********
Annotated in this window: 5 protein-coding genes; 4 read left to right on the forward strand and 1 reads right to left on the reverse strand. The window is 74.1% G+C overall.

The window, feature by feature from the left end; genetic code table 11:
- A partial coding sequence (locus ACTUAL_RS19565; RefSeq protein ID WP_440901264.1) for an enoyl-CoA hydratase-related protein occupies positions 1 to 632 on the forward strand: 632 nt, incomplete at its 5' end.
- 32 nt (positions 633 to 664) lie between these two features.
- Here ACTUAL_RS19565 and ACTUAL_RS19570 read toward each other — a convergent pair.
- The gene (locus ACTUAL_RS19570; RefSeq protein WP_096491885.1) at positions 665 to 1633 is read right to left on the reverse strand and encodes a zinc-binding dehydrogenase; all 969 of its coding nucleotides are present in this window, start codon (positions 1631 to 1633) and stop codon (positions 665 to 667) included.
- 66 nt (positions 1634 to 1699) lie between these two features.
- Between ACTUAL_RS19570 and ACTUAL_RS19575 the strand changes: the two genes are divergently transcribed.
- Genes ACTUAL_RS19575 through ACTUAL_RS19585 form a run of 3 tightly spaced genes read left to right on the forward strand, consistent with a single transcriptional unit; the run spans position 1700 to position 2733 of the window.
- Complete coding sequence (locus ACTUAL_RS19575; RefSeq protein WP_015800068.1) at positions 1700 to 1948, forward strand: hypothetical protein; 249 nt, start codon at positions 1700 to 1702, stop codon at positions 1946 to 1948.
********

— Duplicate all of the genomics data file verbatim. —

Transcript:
Annotated in this window: 5 protein-coding genes; 4 read left to right on the forward strand and 1 reads right to left on the reverse strand. The window is 74.1% G+C overall.

The window, feature by feature from the left end; genetic code table 11:
- A partial coding sequence (locus ACTUAL_RS19565; RefSeq protein ID WP_440901264.1) for an enoyl-CoA hydratase-related protein occupies positions 1 to 632 on the forward strand: 632 nt, incomplete at its 5' end.
- 32 nt (positions 633 to 664) lie between these two features.
- Here ACTUAL_RS19565 and ACTUAL_RS19570 read toward each other — a convergent pair.
- The gene (locus ACTUAL_RS19570; RefSeq protein WP_096491885.1) at positions 665 to 1633 is read right to left on the reverse strand and encodes a zinc-binding dehydrogenase; all 969 of its coding nucleotides are present in this window, start codon (positions 1631 to 1633) and stop codon (positions 665 to 667) included.
- 66 nt (positions 1634 to 1699) lie between these two features.
- Between ACTUAL_RS19570 and ACTUAL_RS19575 the strand changes: the two genes are divergently transcribed.
- Genes ACTUAL_RS19575 through ACTUAL_RS19585 form a run of 3 tightly spaced genes read left to right on the forward strand, consistent with a single transcriptional unit; the run spans position 1700 to position 2733 of the window.
- Complete coding sequence (locus ACTUAL_RS19575; RefSeq protein WP_015800068.1) at positions 1700 to 1948, forward strand: hypothetical protein; 249 nt, start codon at positions 1700 to 1702, stop codon at positions 1946 to 1948.